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‘Europe has been kidnapped’

Anne Rumberger 4 August 2015

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Historic moments do a lot more to shape Europe than treaties do. And Brussels’ response to the Greek ‘No’ vote on 5 July 2015 demonstrated its moral bankruptcy. The euro now appeared not as an instrument for exchange among Europeans, but as a totem in the name of which whole peoples can be sacrificed. Beyond being a financial crisis, this is a political earthquake.

During the campaign for the referendum in Greece. © Reuters

by Christian Salmon, translated by David Broder
Originally appeared on Mediapart

The Greek crisis has reactivated a recurrent question that has long haunted the European project. What is the European idea? In The Art of the Novel (Gallimard, 1986) Milan Kundera offers the witty and paradoxical response that a ‘European [is] one who is nostalgic for Europe’. Is Europe a matter of the past? Is the project for monetary economic union not the caricature of the Europe that has survived its own death, and is now pursuing its path beyond its own history, in the manner of a ghost or a zombie?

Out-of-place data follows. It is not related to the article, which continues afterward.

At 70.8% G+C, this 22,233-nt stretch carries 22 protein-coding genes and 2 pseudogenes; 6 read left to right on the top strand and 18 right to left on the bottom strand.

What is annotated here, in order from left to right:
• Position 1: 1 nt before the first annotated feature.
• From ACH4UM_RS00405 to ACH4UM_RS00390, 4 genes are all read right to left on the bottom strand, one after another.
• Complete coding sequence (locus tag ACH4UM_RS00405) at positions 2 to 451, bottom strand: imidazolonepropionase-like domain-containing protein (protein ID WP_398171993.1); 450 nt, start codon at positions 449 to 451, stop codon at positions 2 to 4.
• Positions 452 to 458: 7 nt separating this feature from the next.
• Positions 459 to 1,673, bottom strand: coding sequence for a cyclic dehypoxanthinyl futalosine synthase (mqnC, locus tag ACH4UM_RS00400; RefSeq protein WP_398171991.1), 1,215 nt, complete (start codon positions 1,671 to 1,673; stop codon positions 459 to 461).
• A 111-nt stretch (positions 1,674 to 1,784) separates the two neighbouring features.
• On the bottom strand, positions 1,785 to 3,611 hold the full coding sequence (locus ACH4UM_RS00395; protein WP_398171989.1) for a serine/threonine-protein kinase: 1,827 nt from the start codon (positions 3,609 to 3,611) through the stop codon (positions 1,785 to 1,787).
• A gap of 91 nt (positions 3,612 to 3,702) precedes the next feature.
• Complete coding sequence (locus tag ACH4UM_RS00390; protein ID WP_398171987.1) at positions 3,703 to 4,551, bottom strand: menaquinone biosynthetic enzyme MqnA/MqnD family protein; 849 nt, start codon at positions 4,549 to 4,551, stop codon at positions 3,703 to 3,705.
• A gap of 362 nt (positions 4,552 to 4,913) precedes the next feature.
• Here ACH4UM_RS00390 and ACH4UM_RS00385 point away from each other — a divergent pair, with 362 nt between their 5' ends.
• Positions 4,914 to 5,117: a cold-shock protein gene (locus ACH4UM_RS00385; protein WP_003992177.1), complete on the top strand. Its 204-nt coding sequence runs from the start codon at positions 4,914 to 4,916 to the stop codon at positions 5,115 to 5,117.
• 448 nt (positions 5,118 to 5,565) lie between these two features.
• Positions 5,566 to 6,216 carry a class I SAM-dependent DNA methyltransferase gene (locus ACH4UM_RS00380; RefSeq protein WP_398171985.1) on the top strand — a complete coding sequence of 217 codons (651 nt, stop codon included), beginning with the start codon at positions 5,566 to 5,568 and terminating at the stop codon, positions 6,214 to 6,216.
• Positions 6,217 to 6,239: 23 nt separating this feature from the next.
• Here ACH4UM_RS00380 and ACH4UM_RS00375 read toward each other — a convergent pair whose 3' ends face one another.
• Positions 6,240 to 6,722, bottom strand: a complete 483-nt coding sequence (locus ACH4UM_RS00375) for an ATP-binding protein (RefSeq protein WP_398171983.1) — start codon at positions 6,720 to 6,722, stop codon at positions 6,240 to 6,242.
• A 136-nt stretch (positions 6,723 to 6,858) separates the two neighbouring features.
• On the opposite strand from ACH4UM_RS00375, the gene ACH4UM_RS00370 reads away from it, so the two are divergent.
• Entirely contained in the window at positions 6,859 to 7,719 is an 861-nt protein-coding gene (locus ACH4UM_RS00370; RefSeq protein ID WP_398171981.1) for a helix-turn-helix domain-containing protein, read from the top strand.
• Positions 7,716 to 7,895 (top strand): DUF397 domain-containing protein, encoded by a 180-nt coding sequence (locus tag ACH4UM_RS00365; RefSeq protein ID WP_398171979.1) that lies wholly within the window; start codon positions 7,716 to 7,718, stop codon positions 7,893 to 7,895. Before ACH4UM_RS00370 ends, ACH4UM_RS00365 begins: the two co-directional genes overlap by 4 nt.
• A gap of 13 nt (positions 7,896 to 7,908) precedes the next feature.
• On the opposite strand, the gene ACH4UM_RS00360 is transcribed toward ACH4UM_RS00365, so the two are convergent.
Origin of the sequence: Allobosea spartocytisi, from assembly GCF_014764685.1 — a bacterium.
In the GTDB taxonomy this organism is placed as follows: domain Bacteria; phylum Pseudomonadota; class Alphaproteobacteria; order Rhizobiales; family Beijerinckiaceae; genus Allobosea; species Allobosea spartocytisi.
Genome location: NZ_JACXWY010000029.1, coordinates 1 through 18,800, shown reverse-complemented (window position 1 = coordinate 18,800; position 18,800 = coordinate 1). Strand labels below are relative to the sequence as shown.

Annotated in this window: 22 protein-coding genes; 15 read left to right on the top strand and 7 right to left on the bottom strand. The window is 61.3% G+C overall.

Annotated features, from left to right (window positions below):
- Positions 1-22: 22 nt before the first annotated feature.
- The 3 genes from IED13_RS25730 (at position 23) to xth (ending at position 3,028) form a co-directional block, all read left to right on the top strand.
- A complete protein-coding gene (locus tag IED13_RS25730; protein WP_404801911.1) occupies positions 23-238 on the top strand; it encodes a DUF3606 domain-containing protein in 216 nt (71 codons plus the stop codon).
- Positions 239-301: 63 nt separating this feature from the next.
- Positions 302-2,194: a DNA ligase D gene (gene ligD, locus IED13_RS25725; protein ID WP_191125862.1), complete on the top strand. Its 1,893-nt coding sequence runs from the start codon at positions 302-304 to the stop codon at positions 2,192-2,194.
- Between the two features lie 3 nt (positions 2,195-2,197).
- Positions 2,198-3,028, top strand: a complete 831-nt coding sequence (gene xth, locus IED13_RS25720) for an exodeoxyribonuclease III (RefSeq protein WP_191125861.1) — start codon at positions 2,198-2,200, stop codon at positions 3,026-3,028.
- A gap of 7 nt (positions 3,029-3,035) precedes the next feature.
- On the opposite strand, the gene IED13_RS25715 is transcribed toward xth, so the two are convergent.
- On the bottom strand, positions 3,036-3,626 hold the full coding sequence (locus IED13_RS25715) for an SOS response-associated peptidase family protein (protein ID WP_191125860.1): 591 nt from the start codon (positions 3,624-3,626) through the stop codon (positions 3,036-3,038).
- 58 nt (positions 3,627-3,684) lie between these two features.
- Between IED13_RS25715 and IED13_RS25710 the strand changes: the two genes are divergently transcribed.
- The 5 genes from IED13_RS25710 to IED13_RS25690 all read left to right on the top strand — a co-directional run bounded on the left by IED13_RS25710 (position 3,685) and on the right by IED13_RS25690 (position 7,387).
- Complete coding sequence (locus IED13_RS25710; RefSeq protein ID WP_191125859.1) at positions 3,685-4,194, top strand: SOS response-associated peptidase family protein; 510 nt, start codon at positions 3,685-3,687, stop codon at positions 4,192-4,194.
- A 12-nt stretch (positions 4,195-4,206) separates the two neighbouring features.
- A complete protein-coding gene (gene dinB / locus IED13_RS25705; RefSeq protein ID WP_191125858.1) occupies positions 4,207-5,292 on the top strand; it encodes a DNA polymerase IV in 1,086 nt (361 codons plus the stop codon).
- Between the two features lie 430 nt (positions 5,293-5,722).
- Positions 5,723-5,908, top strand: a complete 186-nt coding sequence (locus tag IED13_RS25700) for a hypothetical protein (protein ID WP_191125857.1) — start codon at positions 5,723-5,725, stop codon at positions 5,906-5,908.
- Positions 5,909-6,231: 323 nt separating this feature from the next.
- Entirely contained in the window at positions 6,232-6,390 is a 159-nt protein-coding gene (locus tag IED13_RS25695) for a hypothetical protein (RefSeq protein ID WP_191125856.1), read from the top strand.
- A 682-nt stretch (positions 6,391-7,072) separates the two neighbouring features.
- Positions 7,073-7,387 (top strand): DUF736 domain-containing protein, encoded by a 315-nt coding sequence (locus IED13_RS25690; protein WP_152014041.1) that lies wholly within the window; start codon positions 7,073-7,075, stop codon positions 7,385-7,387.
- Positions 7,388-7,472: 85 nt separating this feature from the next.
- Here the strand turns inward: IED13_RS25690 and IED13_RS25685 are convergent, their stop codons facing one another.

When the Russian army entered Budapest in autumn 1956, the director of the Hungarian press agency sent a desperate message to the whole world via Telex, a few minutes before his office was destroyed by artillery fire. It ended with the words, ‘We will die for Hungary and for Europe’. This episode of the Hungarian insurrection again came to my mind on 3 July in Athens, two days before the Greek referendum, in the office of the Sto Kokkino radio station director Kostas Arvanitis. Of course, in this case there were no tanks surrounding the station – banks having now replaced tanks – but in July 2015 the director of the pro-Syriza radio spoke the same language as the Hungarian press agency director in autumn 1956. He did not only talk about the debt or the Troika, but of Europe, the Europe of the Enlightenment and the France ‘that was always at our side when we fought the dictatorship’ – and now he felt betrayed. ‘Here in Athens we have statues of the philosophers of the Enlightenment era, because it’s them we have to thank for the idea of an independent Greek state. Today we feel abandoned by Europe. Worse – Europe has become our enemy. It is waging a financial war against us, with the goal of wiping us off the map of Europe. Now it is a bitter experience for us to hear La chanson de Gavroche’. He mumbles the words in Greek, ‘Si je suis tombé par terre, c’est la faute à Voltaire. Le nez dans le ruisseau, c’est la faute à Rousseau’ [‘If I fall on the ground, it’s Voltaire’s fault. My nose in the gutter, it’s Rousseau’s fault…’]